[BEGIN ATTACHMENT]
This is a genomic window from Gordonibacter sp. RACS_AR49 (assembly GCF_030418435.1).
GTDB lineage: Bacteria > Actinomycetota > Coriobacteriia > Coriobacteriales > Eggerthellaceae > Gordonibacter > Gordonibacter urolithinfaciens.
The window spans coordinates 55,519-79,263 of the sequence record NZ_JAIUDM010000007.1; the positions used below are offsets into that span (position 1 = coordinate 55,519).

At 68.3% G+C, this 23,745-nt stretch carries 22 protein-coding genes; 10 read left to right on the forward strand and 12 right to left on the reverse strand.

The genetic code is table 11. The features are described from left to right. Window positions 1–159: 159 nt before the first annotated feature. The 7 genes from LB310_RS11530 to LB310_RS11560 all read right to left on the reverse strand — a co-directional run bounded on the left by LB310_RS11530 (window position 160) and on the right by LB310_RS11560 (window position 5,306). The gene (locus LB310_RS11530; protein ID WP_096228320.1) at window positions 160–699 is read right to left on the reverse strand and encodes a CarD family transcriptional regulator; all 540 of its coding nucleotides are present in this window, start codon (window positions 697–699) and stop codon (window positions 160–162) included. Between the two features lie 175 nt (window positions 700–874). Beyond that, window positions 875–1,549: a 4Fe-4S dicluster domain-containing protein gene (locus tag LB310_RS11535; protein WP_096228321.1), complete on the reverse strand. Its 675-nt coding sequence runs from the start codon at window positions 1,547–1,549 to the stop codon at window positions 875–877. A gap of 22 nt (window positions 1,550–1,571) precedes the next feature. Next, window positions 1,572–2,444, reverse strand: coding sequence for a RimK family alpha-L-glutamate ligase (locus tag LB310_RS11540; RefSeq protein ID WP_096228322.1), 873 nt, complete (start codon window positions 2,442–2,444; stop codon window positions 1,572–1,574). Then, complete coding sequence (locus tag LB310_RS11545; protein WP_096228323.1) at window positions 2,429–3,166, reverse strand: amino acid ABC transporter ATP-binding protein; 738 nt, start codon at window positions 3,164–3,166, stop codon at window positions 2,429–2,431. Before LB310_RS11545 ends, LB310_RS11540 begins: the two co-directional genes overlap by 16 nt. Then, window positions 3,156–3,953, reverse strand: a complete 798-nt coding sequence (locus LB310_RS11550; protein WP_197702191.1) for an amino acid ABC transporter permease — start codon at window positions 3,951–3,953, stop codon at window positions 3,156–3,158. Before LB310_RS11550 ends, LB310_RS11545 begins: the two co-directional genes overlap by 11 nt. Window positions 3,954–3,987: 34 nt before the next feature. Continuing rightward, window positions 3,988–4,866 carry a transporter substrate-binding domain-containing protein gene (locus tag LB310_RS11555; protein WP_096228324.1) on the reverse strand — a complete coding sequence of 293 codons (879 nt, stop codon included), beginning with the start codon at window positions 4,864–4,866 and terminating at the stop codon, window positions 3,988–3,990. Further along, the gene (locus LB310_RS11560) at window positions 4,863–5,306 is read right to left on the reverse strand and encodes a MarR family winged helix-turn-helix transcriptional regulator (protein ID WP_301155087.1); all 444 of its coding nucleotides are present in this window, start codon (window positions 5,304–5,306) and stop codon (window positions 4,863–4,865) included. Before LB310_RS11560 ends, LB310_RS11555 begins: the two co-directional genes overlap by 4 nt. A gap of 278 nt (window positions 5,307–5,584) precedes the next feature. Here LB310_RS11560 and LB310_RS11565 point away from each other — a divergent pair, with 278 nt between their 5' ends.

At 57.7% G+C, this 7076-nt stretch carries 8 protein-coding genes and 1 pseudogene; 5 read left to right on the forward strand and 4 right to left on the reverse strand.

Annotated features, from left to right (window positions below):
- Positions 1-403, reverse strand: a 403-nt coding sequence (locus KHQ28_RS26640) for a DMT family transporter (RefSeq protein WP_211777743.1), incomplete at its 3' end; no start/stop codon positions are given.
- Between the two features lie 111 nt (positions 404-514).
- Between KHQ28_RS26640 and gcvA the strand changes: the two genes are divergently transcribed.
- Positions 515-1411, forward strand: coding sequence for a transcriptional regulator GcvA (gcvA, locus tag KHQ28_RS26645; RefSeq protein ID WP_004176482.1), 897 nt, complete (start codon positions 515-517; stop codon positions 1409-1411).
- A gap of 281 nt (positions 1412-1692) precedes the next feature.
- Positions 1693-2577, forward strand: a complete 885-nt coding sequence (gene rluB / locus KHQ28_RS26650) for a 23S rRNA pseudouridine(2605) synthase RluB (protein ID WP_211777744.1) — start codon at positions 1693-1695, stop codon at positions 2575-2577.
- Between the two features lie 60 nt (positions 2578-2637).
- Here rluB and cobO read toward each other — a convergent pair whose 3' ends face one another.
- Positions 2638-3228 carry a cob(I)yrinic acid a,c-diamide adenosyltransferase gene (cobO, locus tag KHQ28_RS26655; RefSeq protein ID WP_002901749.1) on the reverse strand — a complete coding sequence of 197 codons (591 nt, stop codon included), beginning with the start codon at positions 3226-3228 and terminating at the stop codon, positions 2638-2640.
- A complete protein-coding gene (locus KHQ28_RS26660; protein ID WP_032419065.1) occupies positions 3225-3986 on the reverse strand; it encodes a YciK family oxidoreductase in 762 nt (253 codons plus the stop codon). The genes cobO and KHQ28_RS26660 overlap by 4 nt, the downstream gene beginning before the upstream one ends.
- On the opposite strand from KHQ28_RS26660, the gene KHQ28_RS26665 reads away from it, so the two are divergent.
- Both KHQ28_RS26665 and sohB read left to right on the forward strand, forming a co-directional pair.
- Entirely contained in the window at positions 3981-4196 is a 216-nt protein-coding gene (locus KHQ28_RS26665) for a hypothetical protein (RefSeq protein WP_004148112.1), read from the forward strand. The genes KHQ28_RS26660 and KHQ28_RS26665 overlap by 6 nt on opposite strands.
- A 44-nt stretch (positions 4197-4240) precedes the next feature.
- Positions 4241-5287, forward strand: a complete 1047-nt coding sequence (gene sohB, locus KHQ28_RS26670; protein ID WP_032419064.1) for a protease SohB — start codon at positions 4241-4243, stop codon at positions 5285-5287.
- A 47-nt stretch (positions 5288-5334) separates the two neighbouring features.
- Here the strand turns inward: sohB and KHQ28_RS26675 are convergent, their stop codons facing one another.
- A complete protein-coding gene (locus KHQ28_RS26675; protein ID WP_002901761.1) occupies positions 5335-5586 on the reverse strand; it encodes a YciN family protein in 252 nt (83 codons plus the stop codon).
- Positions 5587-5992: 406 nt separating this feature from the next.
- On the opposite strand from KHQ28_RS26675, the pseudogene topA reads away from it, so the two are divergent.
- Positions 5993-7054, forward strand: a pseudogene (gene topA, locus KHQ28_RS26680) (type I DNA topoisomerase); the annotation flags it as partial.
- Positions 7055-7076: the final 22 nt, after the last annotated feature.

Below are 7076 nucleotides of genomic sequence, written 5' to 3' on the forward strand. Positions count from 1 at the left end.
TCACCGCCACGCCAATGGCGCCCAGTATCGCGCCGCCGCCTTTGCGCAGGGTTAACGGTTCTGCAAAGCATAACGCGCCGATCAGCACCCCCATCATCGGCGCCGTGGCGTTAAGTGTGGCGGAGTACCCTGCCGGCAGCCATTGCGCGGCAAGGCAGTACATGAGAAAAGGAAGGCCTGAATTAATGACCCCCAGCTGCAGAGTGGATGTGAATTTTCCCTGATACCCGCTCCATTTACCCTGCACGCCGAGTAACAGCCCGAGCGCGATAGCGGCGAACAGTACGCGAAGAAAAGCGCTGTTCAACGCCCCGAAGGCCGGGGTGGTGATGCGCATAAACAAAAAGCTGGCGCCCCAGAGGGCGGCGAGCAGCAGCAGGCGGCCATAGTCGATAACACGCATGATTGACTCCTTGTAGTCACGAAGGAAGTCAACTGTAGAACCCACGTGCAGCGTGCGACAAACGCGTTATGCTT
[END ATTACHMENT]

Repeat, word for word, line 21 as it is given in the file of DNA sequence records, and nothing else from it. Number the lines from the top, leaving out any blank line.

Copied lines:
- A 44-nt stretch (positions 4197-4240) precedes the next feature.